Why Do Rolex Prices Keep Going Up In Singapore

by Charmaine Goh  November 25, 2021

“If you’ve never faced rejection before in your life, try walking into a Rolex boutique asking for a sport model”

Well, just look at the Panda

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Rolex Daytona 116500LN (a.k.a Panda)

If you ever walk into a Rolex boutique see one of these pieces lying around without an “Exhibition Only” sign next to it, you whip your credit card and you buy it immediately.

Or as my friend would say, “sell mother, sell father and buy”.

Released at Baselworld in 2016, this piece retails for about $18,140 SGD (as at Nov 2021) if you’re lucky enough to get it. On the grey market today, you’re looking at least double for this piece of stainless steel.

The last I checked, it’s around $43,000.

So why are prices just so ridiculous in the Singapore watch market?

I asked around and one apparently the secondary market for Rolex watches. has reached a fever pitch, says one of the dealers I checked in on.

“There was a week during the Circuit Breaker phase where I took 2 weeks off, when I came back, some of the sport models like the Hulk went up by around 15%”.

An answer? Revenge spending.

Amid global border restrictions, the island nation’s residents are diverting the savings they would have spent traveling to luxury goods such as Rolex watches. Why not since it’s considered more an investment rather than an expense.

“With restricted travel options in 2020 and the bulk of 2021, the affluent market of customers are shifting experiential purchases such as travel to material ones,” said Ng Kean Seen, deputy CEO of local pawnbroker chain Maxi-Cash. “At the primary market, demand is outstripping supply, causing the resale market to be very active.”

With more people looking to stash than splash, it’s no wonder why blue-chip watches like Rolex are the go-to investments for people to store their savings in.

Personally, I’ve met watch enthusiasts who would buy Rolex watches and keep them in a safe, unsized, and sealed until the price is right for them to bring it out and cash it in for a profit.

The Great Rolex Shortage

At the height of the pandemic, Rolex and many other watchmakers decided to shut their factories to minimise the spread of the COVID-19 virus.

And given the already shortage in supply for Rolex watches, this didn’t do much to help the situation.

“Supply to some extent due to COVID, where the factory was closed down for several months, that exacerbated the problem, but the [supply] problem had already existed before,” says Paul Altieri, CEO of Bob’s Watches.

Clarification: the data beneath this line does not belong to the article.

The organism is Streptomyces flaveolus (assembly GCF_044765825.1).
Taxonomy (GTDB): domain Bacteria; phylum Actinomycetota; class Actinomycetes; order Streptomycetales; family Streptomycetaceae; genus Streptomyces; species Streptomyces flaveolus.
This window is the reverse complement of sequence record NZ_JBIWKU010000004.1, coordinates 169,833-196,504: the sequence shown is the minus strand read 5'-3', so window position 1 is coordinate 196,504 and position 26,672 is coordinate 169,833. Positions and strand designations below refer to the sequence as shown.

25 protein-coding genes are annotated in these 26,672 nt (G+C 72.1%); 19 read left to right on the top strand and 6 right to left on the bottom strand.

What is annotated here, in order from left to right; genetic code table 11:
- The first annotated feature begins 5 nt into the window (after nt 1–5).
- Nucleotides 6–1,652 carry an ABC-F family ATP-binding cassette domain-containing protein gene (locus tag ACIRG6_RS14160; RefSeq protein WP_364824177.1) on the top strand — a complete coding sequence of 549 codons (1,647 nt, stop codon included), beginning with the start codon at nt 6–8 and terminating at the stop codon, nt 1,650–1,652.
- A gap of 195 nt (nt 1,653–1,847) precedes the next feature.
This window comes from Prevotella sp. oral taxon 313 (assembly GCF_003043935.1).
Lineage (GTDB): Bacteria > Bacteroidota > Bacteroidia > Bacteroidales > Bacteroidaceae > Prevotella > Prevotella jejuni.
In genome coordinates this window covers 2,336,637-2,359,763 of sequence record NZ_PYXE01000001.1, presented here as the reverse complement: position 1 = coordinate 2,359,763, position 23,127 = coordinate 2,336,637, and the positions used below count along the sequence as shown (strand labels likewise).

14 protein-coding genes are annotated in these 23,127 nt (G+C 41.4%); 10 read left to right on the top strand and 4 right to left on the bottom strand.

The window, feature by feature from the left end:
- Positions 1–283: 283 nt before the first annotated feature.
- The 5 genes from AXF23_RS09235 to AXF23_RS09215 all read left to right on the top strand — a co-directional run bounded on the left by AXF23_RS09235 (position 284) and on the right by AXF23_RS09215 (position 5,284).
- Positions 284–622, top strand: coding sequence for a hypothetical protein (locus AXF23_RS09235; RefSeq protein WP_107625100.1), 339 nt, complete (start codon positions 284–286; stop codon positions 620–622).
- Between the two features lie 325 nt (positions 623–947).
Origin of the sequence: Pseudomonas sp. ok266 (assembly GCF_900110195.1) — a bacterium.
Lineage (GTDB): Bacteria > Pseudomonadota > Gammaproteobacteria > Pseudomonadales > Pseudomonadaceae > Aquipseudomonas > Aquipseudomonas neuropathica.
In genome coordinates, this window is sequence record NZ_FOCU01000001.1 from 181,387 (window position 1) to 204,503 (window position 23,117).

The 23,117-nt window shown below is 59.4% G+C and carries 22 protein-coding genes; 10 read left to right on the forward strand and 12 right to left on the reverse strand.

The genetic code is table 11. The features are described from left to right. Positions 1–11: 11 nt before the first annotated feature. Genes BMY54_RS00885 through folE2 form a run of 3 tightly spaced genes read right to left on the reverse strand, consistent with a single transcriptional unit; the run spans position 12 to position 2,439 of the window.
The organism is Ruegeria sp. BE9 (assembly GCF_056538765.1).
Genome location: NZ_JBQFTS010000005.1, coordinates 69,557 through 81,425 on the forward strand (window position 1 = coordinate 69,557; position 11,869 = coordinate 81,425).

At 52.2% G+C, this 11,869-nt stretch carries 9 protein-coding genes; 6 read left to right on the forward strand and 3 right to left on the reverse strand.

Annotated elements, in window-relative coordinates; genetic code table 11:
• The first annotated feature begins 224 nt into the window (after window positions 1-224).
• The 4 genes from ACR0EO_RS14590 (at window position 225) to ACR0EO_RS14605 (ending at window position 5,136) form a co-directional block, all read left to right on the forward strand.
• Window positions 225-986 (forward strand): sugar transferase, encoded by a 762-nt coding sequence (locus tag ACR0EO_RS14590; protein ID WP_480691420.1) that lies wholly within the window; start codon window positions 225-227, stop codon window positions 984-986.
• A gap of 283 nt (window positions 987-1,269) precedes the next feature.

“Global demand has steadily increased the last five years, and supply has kind of stayed constant, it’s a classic supply-demand situation going on,” he said, and this puts an “upward pressure on prices.”

It doesn’t just tell time, it tells status

Rolex watches are expensive because they are some of the very finest timepieces in the entire world.

In addition to the technologies and immaculate levels of finishing found on every single model, the Rolex brand itself is accompanied by such prestige and universal acclaim, that a Rolex watch is an internationally recognized status symbol that is synonymous with excellence, success, and exclusivity.

And Rolex’s reputation for producing expensive watches is one that the brand has cultivated.

Since the 1980s, Rolex has shifted its focus from being merely a manufacturer of high-quality timepieces to the purveyor of the ultimate aspirational lifestyle – and the average price of a Rolex watch has increased with it.

Will this bubble burst?

The short answer, unlikely.

Rolex has made it clear that they are not going to increase the production of popular watches to meet demand. And if you think about it, that kind of makes sense because they are trying to create long-term value for their clients, they don’t want to flood the market and reduce the value of these things.

Furthermore, the pandemic has reduced watch supply by 70%, so there are really fewer watches to go around.

Couple this supply shortage and demand problem with grey market dealers flipping watches, you’ve got yourself a Rolex market where sports models sell for double what they cost retail.

So unless you’re lucky enough to find one lying around the next time you walk into Ion’s Rolex Boutique, you’re better off like me staring and them on Instagram pages.